Managing of post-traumatic knee arthritis by total knee arthroplasty: case series of 15 patients and literature reviewKornah, B.A., Safwat, H.M., Abdel-hameed, S.K. et al.
Post-traumatic arthritis is one of the leading causes of joint disability. This study aims at outlining outcomes of total knee arthroplasty in post-traumatic arthritis and technical difficulty and reviewing literature regarding this issue
Patients and methods
We analyzed the outcome of total knee arthroplasty following post-traumatic arthritis in 15 patients with unilateral involvement. Ten had stable arthritic knees treated with posterior stabilized (PS) prosthesis, while five with unstable arthritic knees treated as follows: three with ligamentous instability managed by constrained condylar prosthesis and two with osseous deficiency, metal augmentation used together with stemmed constrained condylar prosthesis (CCK). Average follow-up 6 years, mean age 49.8 years at time of arthroplasty. Patient outcomes were evaluated on the basis of Knee Society score.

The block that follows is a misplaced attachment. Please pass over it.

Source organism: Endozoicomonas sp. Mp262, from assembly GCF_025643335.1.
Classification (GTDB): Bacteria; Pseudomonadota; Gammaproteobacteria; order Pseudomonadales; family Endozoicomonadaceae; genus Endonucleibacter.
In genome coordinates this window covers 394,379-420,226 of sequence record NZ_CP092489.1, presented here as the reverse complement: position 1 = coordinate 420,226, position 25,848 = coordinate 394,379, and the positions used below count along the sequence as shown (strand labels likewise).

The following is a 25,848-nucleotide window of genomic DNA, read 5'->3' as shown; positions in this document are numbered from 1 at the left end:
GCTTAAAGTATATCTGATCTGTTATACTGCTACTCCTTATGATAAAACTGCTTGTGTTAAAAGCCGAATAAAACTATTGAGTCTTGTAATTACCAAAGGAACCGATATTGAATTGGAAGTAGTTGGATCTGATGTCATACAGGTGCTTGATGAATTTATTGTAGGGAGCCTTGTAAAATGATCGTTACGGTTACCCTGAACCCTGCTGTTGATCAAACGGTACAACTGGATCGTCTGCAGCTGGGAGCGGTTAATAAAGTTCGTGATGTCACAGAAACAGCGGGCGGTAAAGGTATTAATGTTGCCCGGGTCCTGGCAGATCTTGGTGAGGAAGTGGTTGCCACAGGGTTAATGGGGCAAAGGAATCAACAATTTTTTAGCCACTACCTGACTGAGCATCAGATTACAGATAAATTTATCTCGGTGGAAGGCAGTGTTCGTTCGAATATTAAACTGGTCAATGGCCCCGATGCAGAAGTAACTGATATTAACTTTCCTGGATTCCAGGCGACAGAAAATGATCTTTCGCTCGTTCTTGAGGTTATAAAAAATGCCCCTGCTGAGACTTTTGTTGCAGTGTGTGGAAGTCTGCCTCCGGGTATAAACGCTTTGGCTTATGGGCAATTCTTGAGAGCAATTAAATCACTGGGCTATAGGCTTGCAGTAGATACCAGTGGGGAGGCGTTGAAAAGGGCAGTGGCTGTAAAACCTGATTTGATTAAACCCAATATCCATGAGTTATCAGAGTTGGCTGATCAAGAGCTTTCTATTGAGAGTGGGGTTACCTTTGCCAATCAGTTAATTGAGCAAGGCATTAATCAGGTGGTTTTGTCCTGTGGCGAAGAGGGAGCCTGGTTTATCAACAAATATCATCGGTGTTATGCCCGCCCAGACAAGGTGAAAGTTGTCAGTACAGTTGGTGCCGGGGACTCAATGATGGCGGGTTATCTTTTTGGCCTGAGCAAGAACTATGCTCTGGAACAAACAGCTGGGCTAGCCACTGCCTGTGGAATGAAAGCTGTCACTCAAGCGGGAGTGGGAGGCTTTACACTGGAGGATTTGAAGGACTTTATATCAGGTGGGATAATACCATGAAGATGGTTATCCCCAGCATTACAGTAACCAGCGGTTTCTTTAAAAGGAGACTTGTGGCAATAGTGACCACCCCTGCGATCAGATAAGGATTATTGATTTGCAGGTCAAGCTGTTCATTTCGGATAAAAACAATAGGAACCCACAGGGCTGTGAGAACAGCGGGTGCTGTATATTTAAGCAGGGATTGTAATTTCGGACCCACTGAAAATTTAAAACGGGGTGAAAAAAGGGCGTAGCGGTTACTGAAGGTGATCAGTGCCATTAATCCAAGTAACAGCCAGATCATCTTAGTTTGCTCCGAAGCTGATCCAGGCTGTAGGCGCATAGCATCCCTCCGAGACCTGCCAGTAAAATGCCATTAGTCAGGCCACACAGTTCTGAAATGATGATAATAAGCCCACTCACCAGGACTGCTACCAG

Mean clinical knee society scores (CKSS) at latest follow-up improved from 43.6 ± 11.66 points to 77.3± points postoperatively while mean functional knee society score (FKSS) improved from 40. ± 6.3 to 76.6 ± 84 postoperatively. Patients with stable knees had a higher mean values, both clinical and functional KSS, while unstable knees were poorer. Complications occurred in three cases, one with wound dehiscence with prolonged drainage treated by antibiotics and daily dressings until the wound closed completely, one was complicated by infection and improved by serial debridement, and the third case had aseptic loosening which required revision surgery.
Total knee arthroplasty for post-traumatic arthritis decreases pain and improves knee function. However; the procedure is not as simple as primary arthroplasty as it is technically demanding and requires adequate planning.